But where is the Gospel?  The last section is filled with hope of restoration, but a much more explicit Gospel theme is found in several places, the Good News that would eventually be fulfilled in Jesus.

Ezekiel 4:4-8 – An example of Ezekiel’s street theater is when God told him to make a model of Jerusalem on a clay tablet and build toy siege works with camps and battering rams. An iron pan was put between Ezekiel and his model city to symbolize the siege, the threat of a sure and devastating judgment. Then he was to lay on his left side for 390 days to symbolically bear the sin of the house of Israel. Then he was to lay on his right side for 40 days for Judah. Ezekiel could not actually bear Israel’s sin, nor Judah’s, because it was “representative rather than a substitutionary bearing of sin.”*** But it does hint of one to come who would truly bear the sins of others and take the punishment for them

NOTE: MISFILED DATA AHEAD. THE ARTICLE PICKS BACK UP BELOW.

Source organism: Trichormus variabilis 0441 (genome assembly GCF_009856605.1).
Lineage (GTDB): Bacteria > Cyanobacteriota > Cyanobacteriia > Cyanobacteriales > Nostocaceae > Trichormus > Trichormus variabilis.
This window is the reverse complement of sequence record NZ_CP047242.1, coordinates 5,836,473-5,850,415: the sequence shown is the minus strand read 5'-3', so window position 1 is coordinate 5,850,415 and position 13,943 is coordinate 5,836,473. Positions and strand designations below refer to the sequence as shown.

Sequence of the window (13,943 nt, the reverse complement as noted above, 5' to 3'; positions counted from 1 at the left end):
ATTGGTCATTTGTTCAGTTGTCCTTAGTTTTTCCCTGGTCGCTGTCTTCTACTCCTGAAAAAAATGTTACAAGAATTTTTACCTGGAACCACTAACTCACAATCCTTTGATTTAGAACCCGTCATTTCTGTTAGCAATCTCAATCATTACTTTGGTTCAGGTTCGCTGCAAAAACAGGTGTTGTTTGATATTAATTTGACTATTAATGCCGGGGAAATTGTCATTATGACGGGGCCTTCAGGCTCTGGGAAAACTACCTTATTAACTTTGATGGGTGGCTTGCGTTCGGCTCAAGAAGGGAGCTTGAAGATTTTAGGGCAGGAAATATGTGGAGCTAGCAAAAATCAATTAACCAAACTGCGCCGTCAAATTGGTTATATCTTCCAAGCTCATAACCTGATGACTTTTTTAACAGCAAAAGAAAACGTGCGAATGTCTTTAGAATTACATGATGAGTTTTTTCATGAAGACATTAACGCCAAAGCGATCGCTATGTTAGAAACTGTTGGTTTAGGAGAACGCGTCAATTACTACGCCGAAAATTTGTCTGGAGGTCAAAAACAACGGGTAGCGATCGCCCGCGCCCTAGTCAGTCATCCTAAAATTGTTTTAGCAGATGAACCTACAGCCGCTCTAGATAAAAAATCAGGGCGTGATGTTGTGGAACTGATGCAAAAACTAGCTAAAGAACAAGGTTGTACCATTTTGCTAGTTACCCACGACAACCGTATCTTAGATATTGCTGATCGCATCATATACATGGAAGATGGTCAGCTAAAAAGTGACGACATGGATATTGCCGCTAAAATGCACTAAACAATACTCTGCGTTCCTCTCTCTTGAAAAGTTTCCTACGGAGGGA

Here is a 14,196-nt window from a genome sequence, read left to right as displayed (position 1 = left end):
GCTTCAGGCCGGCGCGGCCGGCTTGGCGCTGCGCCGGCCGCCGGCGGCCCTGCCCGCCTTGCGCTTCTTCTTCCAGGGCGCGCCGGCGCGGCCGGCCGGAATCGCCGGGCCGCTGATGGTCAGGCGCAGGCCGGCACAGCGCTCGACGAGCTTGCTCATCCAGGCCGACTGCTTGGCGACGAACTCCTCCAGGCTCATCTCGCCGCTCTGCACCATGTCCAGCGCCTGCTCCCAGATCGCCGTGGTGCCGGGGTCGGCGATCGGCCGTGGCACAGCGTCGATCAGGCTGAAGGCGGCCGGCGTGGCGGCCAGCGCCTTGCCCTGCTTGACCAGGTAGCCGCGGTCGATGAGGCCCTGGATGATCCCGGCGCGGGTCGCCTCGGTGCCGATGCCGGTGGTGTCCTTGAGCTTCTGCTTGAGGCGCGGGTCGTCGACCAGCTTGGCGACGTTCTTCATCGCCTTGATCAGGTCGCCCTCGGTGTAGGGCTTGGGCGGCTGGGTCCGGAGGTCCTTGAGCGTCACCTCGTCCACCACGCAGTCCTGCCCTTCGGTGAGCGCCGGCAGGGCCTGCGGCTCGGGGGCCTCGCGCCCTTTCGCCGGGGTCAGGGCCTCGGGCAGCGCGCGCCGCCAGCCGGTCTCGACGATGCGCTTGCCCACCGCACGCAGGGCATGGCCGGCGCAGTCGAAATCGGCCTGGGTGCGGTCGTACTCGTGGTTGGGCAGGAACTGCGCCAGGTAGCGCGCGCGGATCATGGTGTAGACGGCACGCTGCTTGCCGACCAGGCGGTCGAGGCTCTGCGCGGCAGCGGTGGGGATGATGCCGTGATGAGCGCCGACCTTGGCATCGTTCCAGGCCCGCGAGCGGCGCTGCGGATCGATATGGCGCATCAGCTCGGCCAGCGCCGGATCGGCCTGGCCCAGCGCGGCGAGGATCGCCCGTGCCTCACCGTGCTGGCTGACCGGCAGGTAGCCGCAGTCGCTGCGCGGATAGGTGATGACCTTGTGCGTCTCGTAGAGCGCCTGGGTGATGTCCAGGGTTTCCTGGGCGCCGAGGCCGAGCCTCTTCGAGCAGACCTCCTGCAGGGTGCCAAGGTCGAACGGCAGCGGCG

Ezekiel 11:17-20 – God’s promise to restore Israel to the land and to transform their hearts. This is what the Sovereign LORD says: I will gather you from the nations and bring you back from the countries where you have been scattered, and I will give you back the land of Israel again. “They will return to it and remove all its vile images and detestable idols. I will give them an undivided heart and put a new spirit in them; I will remove from them their heart of stone and give them a heart of flesh. Then they will follow my decrees and be careful to keep my laws. They will be my people, and I will be their God.